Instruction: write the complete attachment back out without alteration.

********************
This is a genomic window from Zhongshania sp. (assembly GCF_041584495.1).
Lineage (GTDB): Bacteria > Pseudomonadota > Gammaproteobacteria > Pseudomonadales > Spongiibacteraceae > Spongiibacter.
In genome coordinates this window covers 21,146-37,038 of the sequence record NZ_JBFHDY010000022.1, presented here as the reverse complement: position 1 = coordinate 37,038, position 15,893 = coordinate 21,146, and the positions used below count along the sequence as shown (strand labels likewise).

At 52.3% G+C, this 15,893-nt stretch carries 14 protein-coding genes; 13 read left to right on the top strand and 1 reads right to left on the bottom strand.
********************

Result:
This is a genomic window from Zhongshania sp. (assembly GCF_041584495.1).
Lineage (GTDB): Bacteria > Pseudomonadota > Gammaproteobacteria > Pseudomonadales > Spongiibacteraceae > Spongiibacter.
In genome coordinates this window covers 21,146-37,038 of the sequence record NZ_JBFHDY010000022.1, presented here as the reverse complement: position 1 = coordinate 37,038, position 15,893 = coordinate 21,146, and the positions used below count along the sequence as shown (strand labels likewise).

At 52.3% G+C, this 15,893-nt stretch carries 14 protein-coding genes; 13 read left to right on the top strand and 1 reads right to left on the bottom strand.